The moto driver was still there, he asked us if we wanted to go to the town and pointed to the colourful buildings I had seen earlier. The drive there was bumpy but beautiful, the picturesque landscape continued and as we got closer the town came into view and it was so bright and colourful. As we stepped out I couldn’t stop taking pictures, the buildings were all different colours and the walls were adorned with paintings and colourful wood panels. The motos did not stand out in that town, they just blended in. They even painted the ceilings of their motos! We wandered around the quaint streets and then headed for the waterfront to find somewhere to eat. We had a great meal with a wonderful view and then I began the hunt for someone to take us on a boat ride. After bargaining for ages we found a guy to take us on his speedboat for half an hour, it was pricey and if you have more time I would recommend waiting for the big ferry tours. It was a beautiful ride and even from miles away you could see the huge rock. I could have spent longer in Guatape, it was so colourful and cute and it just made me happy! From the boat you could see the islands had huge mansions on them and our driver showed us some cottages that you could rent for holidays, I would love to stay there for a few days. There were many water-sports on offer and it was just serene and a wonderful place to unwind. I hope one day I get to go back to Guatape 🙂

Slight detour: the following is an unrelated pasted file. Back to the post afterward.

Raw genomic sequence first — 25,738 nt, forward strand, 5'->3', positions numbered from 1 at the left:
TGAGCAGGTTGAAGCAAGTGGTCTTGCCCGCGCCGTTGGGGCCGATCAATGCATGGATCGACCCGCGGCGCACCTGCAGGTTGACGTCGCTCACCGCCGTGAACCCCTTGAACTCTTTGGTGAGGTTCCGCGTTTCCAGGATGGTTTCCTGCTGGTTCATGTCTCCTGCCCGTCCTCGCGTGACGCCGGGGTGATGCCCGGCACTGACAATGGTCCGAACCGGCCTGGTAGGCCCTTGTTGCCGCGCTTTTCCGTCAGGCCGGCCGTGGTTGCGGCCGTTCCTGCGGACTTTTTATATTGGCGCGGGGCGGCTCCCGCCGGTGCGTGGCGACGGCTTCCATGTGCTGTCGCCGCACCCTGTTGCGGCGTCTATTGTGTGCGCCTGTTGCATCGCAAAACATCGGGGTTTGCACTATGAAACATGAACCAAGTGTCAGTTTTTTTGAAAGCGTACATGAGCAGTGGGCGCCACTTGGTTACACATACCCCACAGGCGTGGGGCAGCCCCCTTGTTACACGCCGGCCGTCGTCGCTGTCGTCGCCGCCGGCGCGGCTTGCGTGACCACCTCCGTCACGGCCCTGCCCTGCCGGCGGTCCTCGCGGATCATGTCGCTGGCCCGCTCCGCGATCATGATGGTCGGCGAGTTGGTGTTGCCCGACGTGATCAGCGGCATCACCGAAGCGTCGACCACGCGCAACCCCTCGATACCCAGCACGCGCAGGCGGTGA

Medellin, A Story of Hope

DSC_0147My first two weeks in Colombia were not very culturally rich, most days consisted of chilling in hammocks, by pools or beaches and most nights were spent checking out the night-life. In fact I think the most cultural thing I had done until Medellin was to go on a party bus which played typical Colombian music and attracted a South American crowd. So far Colombia had been a pleasant surprise because in the Western world we are only fed negative stories and are painted a picture of a very unstable, unsafe country. We tend to associate Colombia with cocaine and the infamous King Of Cocaine, Pablo Escobar. We are generally told one side of his story, the one where he is portrayed as a Robin Hood character, the best way to hear the other side of the story was to go to his home-town of Medellin where he took his first steps on his criminal career ladder as an alleged grave-stone robber. Here he climbed the ladder to a thief, kidnapper, drug cartel and mass murderer.